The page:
Trying to purchase an SSL certificate

I am trying to purchase an SSL certificate for a domain that I temporarily hosted at DH. When I get to the end of the form, I am forced to select one of the email addresses that used to be associated with that domain at DH. The site is now hosted somewhere else but they don’t offer shared cert’s and I don’t feel like paying $149 for a dedicated one. I don’t understand why these email boxes (5) still show up here when I’ve deleted the domain from DH.


Part of the SSL certificate ordering process requires that Comodo (our SSL provider) send you an email at one of a few specific addresses associated with the domain. Comodo generates the list of acceptable emails based on the WHOIS data for the domain, plus a few standard addresses (e.g, “webmaster”), and that list is what we show you in the order process.

We can’t bypass this process, nor can we directly control what addresses Comodo comes up with. If you don’t have any of those addresses set up, or if you don’t have access to them, you’ll need to change that to make the order go through.

Oops! My Bad. I just assumed they were coming from the deleted DH account. My apologies, sir. I will continue with the process now.


Just create a webmaster@domain address. It can be a “forwarding only” email if you have a limited number of email addresses available at your current host. You’ll be sent a link that you must follow in order to prove to Comodo that you’re the domain owner, so be sure you have access to read the email sent to the account you specify during the process.

Btw, can you give me an idea how long it usually takes to hear back from Comodo? I’m in a hurry (isn’t everybody?)

The process is fast. You’ve probably completed it before reading this reply.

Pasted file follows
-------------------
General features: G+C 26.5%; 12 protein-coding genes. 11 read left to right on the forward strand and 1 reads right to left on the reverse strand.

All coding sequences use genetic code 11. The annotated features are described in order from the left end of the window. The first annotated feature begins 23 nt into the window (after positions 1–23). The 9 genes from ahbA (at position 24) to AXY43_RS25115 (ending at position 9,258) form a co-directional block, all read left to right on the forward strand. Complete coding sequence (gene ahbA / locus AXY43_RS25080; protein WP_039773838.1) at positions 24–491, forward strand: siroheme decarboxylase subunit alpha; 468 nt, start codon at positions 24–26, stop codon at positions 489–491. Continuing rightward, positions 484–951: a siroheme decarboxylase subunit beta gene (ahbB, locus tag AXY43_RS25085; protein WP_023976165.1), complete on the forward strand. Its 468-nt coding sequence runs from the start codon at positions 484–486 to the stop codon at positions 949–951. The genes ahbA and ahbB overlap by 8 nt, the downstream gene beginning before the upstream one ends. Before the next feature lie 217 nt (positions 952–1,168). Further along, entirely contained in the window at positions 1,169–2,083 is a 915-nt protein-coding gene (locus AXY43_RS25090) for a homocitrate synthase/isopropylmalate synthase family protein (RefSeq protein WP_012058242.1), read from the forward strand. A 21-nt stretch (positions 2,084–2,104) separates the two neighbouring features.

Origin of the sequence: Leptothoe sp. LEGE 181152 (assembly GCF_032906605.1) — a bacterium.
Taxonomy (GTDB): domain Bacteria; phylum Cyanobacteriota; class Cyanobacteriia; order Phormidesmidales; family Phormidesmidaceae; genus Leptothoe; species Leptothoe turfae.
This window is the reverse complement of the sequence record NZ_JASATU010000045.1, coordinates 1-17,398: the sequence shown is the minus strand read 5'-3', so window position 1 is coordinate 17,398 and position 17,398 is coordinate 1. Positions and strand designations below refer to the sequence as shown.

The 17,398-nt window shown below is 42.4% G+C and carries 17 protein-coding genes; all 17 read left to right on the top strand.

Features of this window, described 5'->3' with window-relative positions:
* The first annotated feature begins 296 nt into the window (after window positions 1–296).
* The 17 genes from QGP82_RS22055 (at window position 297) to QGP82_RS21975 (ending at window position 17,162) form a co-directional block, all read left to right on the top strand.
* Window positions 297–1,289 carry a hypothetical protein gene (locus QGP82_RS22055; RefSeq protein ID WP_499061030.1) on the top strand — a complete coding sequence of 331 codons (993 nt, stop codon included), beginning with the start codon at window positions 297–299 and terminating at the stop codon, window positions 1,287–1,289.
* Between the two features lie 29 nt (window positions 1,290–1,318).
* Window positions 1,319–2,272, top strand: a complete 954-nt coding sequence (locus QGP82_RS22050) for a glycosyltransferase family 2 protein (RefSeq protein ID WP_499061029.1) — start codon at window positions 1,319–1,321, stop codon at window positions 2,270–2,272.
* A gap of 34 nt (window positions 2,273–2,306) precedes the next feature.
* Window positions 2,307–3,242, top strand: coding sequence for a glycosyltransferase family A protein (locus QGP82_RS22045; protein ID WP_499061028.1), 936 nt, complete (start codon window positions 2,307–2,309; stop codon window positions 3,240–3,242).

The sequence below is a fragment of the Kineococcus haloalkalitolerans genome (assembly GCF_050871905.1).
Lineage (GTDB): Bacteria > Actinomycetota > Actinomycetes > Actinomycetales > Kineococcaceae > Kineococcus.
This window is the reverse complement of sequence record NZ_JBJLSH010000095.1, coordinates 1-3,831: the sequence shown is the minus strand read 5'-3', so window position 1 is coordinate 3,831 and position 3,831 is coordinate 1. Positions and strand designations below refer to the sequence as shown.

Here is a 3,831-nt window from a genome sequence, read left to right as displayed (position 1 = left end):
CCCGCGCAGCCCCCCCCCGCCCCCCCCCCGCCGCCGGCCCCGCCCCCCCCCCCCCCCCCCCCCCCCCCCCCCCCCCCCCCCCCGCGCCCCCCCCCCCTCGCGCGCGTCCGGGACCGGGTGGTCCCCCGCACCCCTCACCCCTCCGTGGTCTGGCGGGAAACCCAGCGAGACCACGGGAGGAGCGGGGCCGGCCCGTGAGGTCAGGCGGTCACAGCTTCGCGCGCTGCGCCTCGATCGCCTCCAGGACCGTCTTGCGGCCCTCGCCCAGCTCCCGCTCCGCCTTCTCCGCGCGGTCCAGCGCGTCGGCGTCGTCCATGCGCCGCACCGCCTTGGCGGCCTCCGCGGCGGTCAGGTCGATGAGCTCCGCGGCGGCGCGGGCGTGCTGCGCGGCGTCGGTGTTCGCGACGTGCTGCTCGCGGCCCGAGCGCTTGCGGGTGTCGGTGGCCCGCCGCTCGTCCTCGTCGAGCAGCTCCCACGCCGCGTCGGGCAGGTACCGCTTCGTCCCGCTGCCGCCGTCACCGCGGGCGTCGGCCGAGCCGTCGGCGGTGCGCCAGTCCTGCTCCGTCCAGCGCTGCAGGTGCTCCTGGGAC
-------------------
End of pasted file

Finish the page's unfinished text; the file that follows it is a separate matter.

Well, I would’ve hoped so. But I am still waiting for the email to confirm.


Okay, so I got the certificate yesterday and now my Web host (not DH) says they can’t use it because it doesn’t include their CSR.
In the DH Web Panel for ordering certificates, it states you can purchase for sites not hosted at DH. So, at $15 this seemed to be the way to go. Now I have a useless certificate that cost me $15 and have to go order a new one.


The host that you’re trying to use the certificate with is likely trying to rip you off (and get you to buy a certificate through them). There’s absolutely no technical reason that the certificate you got wouldn’t work with another host.

Then what IS a CSR for?


A CSR (Certificate Signing Request) is a file that’s used as part of the process for ordering an SSL certificate. Once the certificate has been issued, it’s no longer relevant.

Is the CSR always required or not? My Web host gave me the CSR to use. When I go directly to Comodo to order, it never asks for a CSR.

Is this an actual real webhost or a WHM/CPanel reseller?

How can I tell? It’s a new host to me as of a week ago.


Panel > Domains > Secure Hosting

  • Click View next to your new certificate

  • Click Keys on the following page

“Certificate” - they might know this as a “CRT”